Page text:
How many SRU players have gone on to play for the Wallabies in the last 10 years?
The SRU is the peak of the pyramid for amateur rugby.
1. Train Without A Station and Brett McKay do not seem to understand that the Sydney grade sides are the bottom of the pyramid for the Wallabies.
They are NOT the top of the pyramid for amateur rugby.
2. At the top of the pyramid are 40 or so current Wallabies.
Below this top, are the 250 or so Super Rugby players
And below this level, as the 4,000 or so club players in the Sydney/Brisbane grade club competitions
3. If the argument is that Super Rugby and the Wallabies don't need
resilient and strong grade club competitions in Sydney and Brisbane, please details the number of Super
Rugby players and Wallabies the grade club competitions in Melbourne and Perth have delivered?
4. And please detail how many Wallabies and Super Rugby players a concentration on western suburbs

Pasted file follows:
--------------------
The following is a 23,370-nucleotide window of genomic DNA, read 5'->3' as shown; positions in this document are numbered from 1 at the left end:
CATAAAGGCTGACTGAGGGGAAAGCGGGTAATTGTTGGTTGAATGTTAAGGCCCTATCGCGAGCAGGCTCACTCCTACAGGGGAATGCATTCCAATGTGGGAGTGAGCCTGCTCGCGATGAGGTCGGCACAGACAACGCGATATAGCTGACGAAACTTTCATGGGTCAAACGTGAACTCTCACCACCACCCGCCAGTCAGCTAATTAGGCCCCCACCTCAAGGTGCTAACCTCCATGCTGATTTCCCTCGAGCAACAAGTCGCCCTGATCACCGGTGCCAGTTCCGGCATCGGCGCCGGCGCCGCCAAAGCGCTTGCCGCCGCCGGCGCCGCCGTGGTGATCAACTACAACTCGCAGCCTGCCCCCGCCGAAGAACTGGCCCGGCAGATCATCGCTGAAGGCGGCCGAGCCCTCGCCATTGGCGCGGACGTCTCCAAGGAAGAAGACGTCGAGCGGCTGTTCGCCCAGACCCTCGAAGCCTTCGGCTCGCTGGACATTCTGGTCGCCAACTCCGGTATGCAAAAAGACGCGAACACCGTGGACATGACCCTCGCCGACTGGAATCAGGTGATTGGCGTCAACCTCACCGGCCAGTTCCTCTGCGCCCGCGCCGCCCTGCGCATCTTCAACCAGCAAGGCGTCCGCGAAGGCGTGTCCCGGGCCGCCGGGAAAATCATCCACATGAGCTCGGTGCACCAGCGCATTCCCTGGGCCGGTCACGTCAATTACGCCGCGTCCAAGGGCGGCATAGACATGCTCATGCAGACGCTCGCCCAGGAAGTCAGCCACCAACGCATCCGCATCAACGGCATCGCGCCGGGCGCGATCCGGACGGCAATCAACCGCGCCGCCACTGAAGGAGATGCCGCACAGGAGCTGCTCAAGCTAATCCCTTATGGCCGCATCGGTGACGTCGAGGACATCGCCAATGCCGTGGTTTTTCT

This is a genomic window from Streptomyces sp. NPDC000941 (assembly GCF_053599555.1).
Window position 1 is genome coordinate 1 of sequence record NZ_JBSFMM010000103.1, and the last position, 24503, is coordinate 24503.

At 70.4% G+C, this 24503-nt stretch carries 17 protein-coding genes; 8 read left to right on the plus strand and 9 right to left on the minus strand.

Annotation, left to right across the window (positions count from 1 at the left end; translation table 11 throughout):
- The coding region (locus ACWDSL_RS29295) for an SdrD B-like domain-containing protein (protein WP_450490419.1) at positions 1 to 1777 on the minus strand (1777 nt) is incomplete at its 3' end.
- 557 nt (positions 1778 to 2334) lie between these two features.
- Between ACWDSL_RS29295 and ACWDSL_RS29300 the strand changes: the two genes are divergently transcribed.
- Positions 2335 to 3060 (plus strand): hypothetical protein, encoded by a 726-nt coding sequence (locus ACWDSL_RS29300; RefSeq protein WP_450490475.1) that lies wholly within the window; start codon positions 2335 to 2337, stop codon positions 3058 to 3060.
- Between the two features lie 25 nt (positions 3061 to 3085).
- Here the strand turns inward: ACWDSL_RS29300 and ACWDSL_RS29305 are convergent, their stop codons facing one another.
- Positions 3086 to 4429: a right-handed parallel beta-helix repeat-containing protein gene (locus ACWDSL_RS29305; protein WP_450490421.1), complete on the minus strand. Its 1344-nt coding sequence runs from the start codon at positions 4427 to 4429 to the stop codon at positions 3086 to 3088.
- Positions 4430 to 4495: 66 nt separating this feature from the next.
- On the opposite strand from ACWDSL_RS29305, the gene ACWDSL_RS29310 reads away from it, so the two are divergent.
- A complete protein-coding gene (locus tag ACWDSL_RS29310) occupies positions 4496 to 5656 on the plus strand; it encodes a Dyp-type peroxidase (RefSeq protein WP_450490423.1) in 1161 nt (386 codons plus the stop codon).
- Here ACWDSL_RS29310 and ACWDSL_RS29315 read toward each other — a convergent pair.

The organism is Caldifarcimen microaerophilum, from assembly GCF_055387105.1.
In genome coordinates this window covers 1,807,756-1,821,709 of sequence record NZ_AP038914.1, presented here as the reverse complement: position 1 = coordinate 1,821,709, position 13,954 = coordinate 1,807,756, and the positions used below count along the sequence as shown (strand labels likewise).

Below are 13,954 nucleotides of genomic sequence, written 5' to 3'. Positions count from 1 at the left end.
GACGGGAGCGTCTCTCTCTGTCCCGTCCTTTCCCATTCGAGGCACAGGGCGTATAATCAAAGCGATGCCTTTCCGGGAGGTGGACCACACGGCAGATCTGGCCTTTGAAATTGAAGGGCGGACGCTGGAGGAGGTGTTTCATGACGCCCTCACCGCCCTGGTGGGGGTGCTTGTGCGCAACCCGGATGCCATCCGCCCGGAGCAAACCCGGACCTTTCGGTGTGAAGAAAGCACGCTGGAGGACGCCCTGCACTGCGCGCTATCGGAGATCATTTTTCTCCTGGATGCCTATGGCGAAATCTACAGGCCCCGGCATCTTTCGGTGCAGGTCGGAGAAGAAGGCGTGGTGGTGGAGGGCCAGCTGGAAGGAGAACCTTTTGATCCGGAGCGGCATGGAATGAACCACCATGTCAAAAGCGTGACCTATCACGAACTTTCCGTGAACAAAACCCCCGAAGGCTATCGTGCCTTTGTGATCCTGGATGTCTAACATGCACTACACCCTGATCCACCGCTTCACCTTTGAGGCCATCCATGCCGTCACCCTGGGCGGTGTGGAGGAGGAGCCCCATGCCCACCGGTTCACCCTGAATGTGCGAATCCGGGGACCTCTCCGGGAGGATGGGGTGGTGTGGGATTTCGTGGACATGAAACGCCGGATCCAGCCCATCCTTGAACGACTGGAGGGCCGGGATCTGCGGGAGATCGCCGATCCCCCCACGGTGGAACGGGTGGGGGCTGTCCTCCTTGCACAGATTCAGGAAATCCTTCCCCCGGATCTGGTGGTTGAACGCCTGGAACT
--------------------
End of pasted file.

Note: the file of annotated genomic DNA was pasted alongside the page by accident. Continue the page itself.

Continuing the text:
league-playing schools and women's rugby will deliver to Australian rugby?
5. Bob Dwyer is right. The Sydney grade club competition for over 100 years has been the foundation
block of Australian rugby, and will remain so for decades to come unless the ARU contrives to destroy the
clubs and, with them, the strength of the game here.
That is the indisputable truth about Australian rugby which anyone who knows anything about the
game in this country understands.
6. I have a modest proposal for the ARU. Reduce head office/board expenditures by $1 million and
give this to the Sydney and Brisbane clubs to continue their quest to produce great rugby players and
enthusiastic and dedicated supporters of the rugby game.
The draws in the past have also been problematical. Perhaps it is time now for SANZAAR (now with an extra A apparently) to put people in charge of the draw who know something about the rugby and cultural histories of the relevant participating nations.
This presumes, of course, that SANZAAR itself has this sort of elementary knowledge.
Readers of The Roar will know that I have been deeply unimpressed with the managerial expertise of the now SANZAAR.
Andy Marinos' first moves, including the introduction 3-try plus bonus point system, do nothing to suggest that improvements are on the way.
Incidentally, when it comes to the views of an administrator and a successful coach on how a particular initiative will work out in practice, I'll go with the coach.